They have some great, practical advice for new bands. “Watch the Ira Glass video on the gap between taste and execution as much as you can. If you want to make this your main source of income, limit your debt as much as practical. Follow your own instincts as a fan-in other words, what kinds of shows do you like going to? What kinds of sounds, experiences, etc, do you value; that is, more importantly than even money: where do you invest your time? If you can get a clear answer to those type of questions, you can get a pretty accurate road map of your trajectory. Oddly, don’t obsess too much about being ‘good’. Everyone defines that differently. As long as the best show you play is your next one, that’s a pretty good way to think about it.”

Listeners can find out more about Valentine Wolfe on their home page, ValentineWolfe.com, and listen to their wonderful music on BandcampiTunes, Amazon, Google Play, last.fm, and YouTube. You can also stalk them on Facebook, but beware, they might just stalk you back.

Manga Review: Anima by Dany & Dany

Before I go into this review, I’d like to bring up the subject of Yaoi. Yaoi (pronounced Yowie) is a form of manga that features male to male romantic stories usually written by women, for women. Often erotic, these tales can be little more than porn, or they can be truly beautiful stories of love that transcend race, sex, and even species. The best Yaoi I have ever read is the topic today.

ddfanart

Anima was written by Dany & Dany, two women from Italy who write and draw all their own comics. Daniela Orrù and Daniela Serri are known as paranormal manga creators by those in Japan and around the world. They work as instructors at two major comic schools in Italy. Dany & Dany are also Vampire Chronicle fans and because they have an interest in portraying Louis and Lestat in a Yaoi light, you may sense a vampire feeling in their work. Some of their works have characters that look so much like Louis and Lestat, you may find yourself looking twice to see if it is our beloved vamp boys. For those of you that like the idea of Louis and Lestat being lovers, you will be excited to know Dany and Dany have done some fan art that can be found sprinkled across the internet. If you find a well done fan pic of Louis, Lestat, or Claudia in manga style, it is usually theirs.

anima_500The cover of Anima shows just a glimpse of the coolness you will find inside the book. Anima features crisp, clean art in a steampunk setting. On a ship like the Titanic, a beautiful love story ensues between a gorgeous writer and an angel-like ballet dancer.  The beautiful android dancer, Danya, is injected with “Anima” to allow him to feel human emotions, but what his creator doesn’t realize is that the injection also allows him to fall in love. Patrick, a cynical journalist and admirer of Danya, just happens to be there as Danya’s emotions are released. They fall in love, but Patrick doesn’t know Danya is an android. Though Patrick is an android sympathizer, will he be able to over look the fact that his new love is one? And once Danya’s creator finds he loves another, will he be able to let him go?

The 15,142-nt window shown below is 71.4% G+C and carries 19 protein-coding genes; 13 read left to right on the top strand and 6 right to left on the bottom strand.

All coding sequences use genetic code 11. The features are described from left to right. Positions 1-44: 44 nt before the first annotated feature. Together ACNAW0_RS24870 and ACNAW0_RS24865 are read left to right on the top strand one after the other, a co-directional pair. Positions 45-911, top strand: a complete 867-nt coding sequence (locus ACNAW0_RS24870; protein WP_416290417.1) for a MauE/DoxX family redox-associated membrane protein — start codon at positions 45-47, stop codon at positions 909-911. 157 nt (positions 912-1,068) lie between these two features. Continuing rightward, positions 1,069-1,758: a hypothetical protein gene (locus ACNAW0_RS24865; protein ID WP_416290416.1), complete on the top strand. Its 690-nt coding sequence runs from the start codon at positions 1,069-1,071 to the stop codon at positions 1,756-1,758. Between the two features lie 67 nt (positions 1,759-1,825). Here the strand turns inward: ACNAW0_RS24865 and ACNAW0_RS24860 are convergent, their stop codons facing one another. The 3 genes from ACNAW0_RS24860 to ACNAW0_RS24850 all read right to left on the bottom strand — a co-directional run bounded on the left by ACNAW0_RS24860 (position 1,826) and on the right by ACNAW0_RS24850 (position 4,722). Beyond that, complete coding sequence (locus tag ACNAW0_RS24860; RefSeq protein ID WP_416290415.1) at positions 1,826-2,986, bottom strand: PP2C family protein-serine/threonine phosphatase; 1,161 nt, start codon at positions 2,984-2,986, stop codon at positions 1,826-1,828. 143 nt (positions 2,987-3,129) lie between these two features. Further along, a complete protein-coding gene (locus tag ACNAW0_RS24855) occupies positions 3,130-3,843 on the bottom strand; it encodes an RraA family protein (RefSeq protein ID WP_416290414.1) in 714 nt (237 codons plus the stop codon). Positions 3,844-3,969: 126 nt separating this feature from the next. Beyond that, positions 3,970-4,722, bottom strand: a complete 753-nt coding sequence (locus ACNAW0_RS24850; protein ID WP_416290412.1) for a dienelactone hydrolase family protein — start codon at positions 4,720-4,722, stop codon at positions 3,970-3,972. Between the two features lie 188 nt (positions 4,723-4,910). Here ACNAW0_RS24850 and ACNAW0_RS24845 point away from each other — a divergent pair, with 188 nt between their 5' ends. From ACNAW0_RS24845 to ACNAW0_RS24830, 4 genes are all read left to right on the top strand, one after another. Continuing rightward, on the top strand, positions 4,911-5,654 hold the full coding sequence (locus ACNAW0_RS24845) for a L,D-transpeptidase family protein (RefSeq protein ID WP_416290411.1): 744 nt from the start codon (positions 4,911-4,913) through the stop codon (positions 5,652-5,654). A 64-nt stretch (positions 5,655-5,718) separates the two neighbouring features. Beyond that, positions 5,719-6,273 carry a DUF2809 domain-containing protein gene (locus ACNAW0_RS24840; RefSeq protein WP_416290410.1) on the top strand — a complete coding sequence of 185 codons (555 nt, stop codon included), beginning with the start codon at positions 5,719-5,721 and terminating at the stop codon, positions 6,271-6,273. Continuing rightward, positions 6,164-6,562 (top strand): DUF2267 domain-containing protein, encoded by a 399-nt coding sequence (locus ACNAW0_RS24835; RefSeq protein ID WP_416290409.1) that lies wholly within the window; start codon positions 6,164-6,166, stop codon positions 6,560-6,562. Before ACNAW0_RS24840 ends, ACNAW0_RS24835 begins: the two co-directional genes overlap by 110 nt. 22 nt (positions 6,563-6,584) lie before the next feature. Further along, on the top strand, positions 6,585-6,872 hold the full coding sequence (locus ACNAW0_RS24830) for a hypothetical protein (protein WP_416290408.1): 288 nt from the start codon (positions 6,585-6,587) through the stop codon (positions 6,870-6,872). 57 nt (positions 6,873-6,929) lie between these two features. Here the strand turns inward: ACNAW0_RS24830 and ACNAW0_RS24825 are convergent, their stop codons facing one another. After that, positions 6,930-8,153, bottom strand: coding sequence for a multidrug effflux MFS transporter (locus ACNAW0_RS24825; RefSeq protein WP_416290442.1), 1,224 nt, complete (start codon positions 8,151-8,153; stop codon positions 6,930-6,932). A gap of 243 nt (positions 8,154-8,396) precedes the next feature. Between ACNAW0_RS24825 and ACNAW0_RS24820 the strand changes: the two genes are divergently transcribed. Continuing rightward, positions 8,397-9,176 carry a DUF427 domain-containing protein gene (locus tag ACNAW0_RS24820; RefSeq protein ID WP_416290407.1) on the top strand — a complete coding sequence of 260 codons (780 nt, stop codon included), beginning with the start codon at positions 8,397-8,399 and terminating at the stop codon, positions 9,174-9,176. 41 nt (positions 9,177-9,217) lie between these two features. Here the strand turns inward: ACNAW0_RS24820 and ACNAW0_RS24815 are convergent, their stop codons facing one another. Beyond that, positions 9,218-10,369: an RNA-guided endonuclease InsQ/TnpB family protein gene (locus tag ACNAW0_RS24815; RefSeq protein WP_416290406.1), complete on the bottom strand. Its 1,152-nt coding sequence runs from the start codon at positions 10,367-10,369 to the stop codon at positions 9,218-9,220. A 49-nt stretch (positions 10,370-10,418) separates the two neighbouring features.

Anima is an erotic love story that may not be for everyone. Parental guidance is suggested.

Extras:  The Terrible Plot Demon is a one page, silly, chibi cartoon where the characters torture the authors.

To find out more about Dany & Dany, go to their website at: danyanddany.com

Shove Off and The Magnetron Chronicles

frontcoverIn this blog post were going to take a look at steampunk. In case you’re not familiar with the genre, steampunk is usually set in the 19th century Victorian era or wild west and features steam-powered technology. This is demonstrated in the first episode in the William’s Hunt series called: Shove Off by Krista L. Cagg.

The story follows the crew of The William’s Hunt, a time traveling chronos ship that was stolen from the Naviwerks fleet of ships which are used to retrieve historic artifacts to sell in the present day. Naviwerks is selling the artifacts to make a profit and they are also manipulating the timeline for their own gain. The pirate crew of The William’s Hunt plans on stopping the evil corporation that is Naviwerks and changing history to what it was supposed to be before it was altered.

The captain of the William’s Hunt is Captain Alexandria De Sade and she has assembled a crew of unique characters. One of them is the ship’s horotech who makes it possible to travel through time. The man in charge of the engine is Laurence Kane who couldn’t get a job on another ship but is now counted on to make sure things run smoothly. The rest of the crew includes Geri Reynolds – Security; Angel Flynn – Pilot; Dr. Hennessey – Medical and Lord Nigel Wellington III – Historian. The crew is dedicated to their captain and won’t rest until all of the stolen historical objects are returned to the correct time period.

This book was short and sweet with a lot of action. The story is told in episodes that are scheduled to come out monthly and are around 50 pages. The best part of the story are the characters, who are very diverse and nothing like people you would meet in everyday life. Laurence is very proper and is shocked when Nigel is rude to the captain, but Alexandria takes it all in stride and proves that she has everything under control. I liked how Laurence is surprised at the beauty and intelligence of the captain and the beginning of a love story is hinted at.